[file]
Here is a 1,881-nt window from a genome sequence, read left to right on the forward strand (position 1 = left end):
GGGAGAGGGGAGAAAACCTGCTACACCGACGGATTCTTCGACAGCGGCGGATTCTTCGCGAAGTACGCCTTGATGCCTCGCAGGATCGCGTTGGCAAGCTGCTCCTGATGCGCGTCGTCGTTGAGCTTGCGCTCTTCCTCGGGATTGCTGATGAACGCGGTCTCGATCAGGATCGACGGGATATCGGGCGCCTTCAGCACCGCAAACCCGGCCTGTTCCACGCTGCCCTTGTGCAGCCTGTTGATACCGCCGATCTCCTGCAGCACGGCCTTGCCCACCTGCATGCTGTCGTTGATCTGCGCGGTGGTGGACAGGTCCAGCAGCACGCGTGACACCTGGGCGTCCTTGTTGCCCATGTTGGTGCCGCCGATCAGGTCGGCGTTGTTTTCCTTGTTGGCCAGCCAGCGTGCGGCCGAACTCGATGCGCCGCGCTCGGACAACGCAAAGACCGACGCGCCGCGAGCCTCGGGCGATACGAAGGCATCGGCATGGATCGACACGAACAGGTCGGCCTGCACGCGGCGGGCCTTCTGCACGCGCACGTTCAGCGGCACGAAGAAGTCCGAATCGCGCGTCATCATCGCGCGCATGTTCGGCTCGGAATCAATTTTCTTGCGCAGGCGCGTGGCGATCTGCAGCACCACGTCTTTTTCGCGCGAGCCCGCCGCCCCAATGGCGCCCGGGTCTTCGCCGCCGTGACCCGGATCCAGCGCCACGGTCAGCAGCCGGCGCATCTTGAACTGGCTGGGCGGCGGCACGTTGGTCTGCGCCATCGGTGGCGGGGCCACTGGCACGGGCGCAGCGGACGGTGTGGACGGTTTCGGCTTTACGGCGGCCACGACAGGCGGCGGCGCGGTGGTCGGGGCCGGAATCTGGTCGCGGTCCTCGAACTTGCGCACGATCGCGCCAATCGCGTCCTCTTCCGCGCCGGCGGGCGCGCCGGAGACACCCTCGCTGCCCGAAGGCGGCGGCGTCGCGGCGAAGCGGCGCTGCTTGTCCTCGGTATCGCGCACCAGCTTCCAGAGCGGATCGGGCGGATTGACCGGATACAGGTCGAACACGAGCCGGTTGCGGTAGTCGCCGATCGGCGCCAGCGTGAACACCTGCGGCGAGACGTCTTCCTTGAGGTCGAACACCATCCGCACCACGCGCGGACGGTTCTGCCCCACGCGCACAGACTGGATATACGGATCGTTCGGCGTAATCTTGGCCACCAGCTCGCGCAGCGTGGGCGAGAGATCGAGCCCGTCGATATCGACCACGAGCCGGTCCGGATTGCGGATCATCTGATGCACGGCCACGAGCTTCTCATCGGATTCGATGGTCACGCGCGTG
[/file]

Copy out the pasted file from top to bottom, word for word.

Here is a 1,881-nt window from a genome sequence, read left to right on the forward strand (position 1 = left end):
GGGAGAGGGGAGAAAACCTGCTACACCGACGGATTCTTCGACAGCGGCGGATTCTTCGCGAAGTACGCCTTGATGCCTCGCAGGATCGCGTTGGCAAGCTGCTCCTGATGCGCGTCGTCGTTGAGCTTGCGCTCTTCCTCGGGATTGCTGATGAACGCGGTCTCGATCAGGATCGACGGGATATCGGGCGCCTTCAGCACCGCAAACCCGGCCTGTTCCACGCTGCCCTTGTGCAGCCTGTTGATACCGCCGATCTCCTGCAGCACGGCCTTGCCCACCTGCATGCTGTCGTTGATCTGCGCGGTGGTGGACAGGTCCAGCAGCACGCGTGACACCTGGGCGTCCTTGTTGCCCATGTTGGTGCCGCCGATCAGGTCGGCGTTGTTTTCCTTGTTGGCCAGCCAGCGTGCGGCCGAACTCGATGCGCCGCGCTCGGACAACGCAAAGACCGACGCGCCGCGAGCCTCGGGCGATACGAAGGCATCGGCATGGATCGACACGAACAGGTCGGCCTGCACGCGGCGGGCCTTCTGCACGCGCACGTTCAGCGGCACGAAGAAGTCCGAATCGCGCGTCATCATCGCGCGCATGTTCGGCTCGGAATCAATTTTCTTGCGCAGGCGCGTGGCGATCTGCAGCACCACGTCTTTTTCGCGCGAGCCCGCCGCCCCAATGGCGCCCGGGTCTTCGCCGCCGTGACCCGGATCCAGCGCCACGGTCAGCAGCCGGCGCATCTTGAACTGGCTGGGCGGCGGCACGTTGGTCTGCGCCATCGGTGGCGGGGCCACTGGCACGGGCGCAGCGGACGGTGTGGACGGTTTCGGCTTTACGGCGGCCACGACAGGCGGCGGCGCGGTGGTCGGGGCCGGAATCTGGTCGCGGTCCTCGAACTTGCGCACGATCGCGCCAATCGCGTCCTCTTCCGCGCCGGCGGGCGCGCCGGAGACACCCTCGCTGCCCGAAGGCGGCGGCGTCGCGGCGAAGCGGCGCTGCTTGTCCTCGGTATCGCGCACCAGCTTCCAGAGCGGATCGGGCGGATTGACCGGATACAGGTCGAACACGAGCCGGTTGCGGTAGTCGCCGATCGGCGCCAGCGTGAACACCTGCGGCGAGACGTCTTCCTTGAGGTCGAACACCATCCGCACCACGCGCGGACGGTTCTGCCCCACGCGCACAGACTGGATATACGGATCGTTCGGCGTAATCTTGGCCACCAGCTCGCGCAGCGTGGGCGAGAGATCGAGCCCGTCGATATCGACCACGAGCCGGTCCGGATTGCGGATCATCTGATGCACGGCCACGAGCTTCTCATCGGATTCGATGGTCACGCGCGTG